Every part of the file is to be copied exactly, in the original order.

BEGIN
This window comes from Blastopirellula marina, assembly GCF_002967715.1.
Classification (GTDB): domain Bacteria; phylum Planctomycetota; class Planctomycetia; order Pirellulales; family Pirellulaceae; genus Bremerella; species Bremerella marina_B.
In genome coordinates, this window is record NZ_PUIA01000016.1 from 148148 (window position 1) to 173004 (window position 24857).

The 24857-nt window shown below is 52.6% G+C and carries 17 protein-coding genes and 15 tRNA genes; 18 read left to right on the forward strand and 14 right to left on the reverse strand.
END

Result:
This window comes from Blastopirellula marina, assembly GCF_002967715.1.
Classification (GTDB): domain Bacteria; phylum Planctomycetota; class Planctomycetia; order Pirellulales; family Pirellulaceae; genus Bremerella; species Bremerella marina_B.
In genome coordinates, this window is record NZ_PUIA01000016.1 from 148148 (window position 1) to 173004 (window position 24857).

The 24857-nt window shown below is 52.6% G+C and carries 17 protein-coding genes and 15 tRNA genes; 18 read left to right on the forward strand and 14 right to left on the reverse strand.